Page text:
Derek Jeter’s Diary: It’s Time
The baseball season is a long and lonely road. And so is the offseason. To preserve his sanity, Yankees shortstop Derek Jeter keeps a diary. These are excerpts from The Captain’s private journal.
Tuesday, February 12
You never thought you’d write those words in your diary.
You never thought you’d even think those words. Or the next words in the sentence:
But there they are.
And it’s true: It’s time. It’s something you just know. It’s something you feel. It’s something you realize, laying awake in the middle of the night, before you fade into your pre–spring training lucid-dreaming drills, where you control the outcome of every batted ball, of every play in the field. You can even control the weather in Tampa, monsoons, hail, whatever. You can fly, though that’s not very helpful for baseball preparation, as that’s not a legal part of the game and never should be. These are very powerful exercises. And they will be crucial as we try to win a 28th championship this year. But even they can’t help you ignore what you know to be true.
So you go over the official announcement, again and again, getting it perfect. It’s not easy. You’re a baseball player, not a retirement notice writer. You send it off to your agent, who gives it to the Facebook people, who somehow publish it on a Facebook page. The details of how that happens are not important. What’s important is that there’s no going back once you’ve told the public. It’s out there. It’s on the news. It’s on SportsCenter. It’s on various Pinterest boards, which you didn’t know was a thing until someone showed you the announcement next to a photo of a crying Care Bear with an interlocking N.Y. on its tummy. The Care Bear has Chuck Knoblauch’s face, which is a little unsettling. You were never even that close; he might be sad for other reasons.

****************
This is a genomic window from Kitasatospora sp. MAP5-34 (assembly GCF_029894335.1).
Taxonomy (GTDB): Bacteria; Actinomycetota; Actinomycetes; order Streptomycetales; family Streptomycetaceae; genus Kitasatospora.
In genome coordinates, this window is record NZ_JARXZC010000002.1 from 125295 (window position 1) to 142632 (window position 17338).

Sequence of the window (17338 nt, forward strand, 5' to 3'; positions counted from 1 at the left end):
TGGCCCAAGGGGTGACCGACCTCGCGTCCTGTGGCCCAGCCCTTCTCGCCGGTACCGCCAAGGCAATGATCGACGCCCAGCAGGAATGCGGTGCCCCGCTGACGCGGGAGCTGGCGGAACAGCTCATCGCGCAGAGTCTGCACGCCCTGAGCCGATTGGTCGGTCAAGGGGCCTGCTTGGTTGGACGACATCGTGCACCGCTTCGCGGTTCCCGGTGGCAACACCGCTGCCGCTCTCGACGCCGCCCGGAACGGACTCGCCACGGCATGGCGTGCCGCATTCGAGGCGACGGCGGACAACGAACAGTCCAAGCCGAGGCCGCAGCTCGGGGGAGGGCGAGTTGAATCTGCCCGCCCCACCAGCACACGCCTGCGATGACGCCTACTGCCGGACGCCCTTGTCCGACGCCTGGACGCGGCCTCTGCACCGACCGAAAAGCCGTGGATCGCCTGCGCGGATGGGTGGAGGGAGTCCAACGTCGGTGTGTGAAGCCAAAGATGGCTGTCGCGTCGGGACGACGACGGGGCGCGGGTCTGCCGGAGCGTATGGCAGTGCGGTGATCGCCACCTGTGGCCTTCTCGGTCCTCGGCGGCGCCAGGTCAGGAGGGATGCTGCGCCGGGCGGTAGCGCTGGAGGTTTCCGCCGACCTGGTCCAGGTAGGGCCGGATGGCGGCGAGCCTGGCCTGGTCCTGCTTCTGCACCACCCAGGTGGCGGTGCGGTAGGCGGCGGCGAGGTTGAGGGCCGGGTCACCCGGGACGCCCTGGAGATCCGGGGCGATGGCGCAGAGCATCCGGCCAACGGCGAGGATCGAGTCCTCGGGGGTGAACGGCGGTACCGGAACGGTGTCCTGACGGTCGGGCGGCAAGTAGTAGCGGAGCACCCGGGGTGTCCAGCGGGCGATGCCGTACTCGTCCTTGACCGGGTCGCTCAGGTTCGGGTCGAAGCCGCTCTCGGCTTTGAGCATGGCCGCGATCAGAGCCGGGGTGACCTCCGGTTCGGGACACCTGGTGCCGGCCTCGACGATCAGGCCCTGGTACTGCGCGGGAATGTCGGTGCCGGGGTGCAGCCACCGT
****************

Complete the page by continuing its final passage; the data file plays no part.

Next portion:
So now the world has its version of your statement. But the one you write in your diary is only for you.
You know it because the Core Four is down to a Core Captain. Mo and Andy stepped away last year. Robbie Cano took an offer he couldn’t refuse unless he cared more about winning and tradition than money. Alex is taking a hiatus of 162 games. Boonie left. Hughes and Joba are gone, possibly to other major league baseball teams, you can’t follow every tiny bit of offseason news. The clubhouse is going to be filled with new guys. A new catcher. A new center fielder. A new right fielder. A new starter from Japan. An even skinnier CC Sabathia.
You know it because there’s only a tiny blank spot on the beautiful canvas of your career where a sixth championship will go, right in the middle of the other five rings, your Yankee Draft Day, The Flip, The Dive, The 3,000th-Hit Homer, The Mo Mound Hug, The Gift Basket, assorted N.Y. Post covers, various Miss Universe pageant winners and world-famous actresses with question marks where their faces should be, because it’s important to keep your private life private, even on your mind-canvas.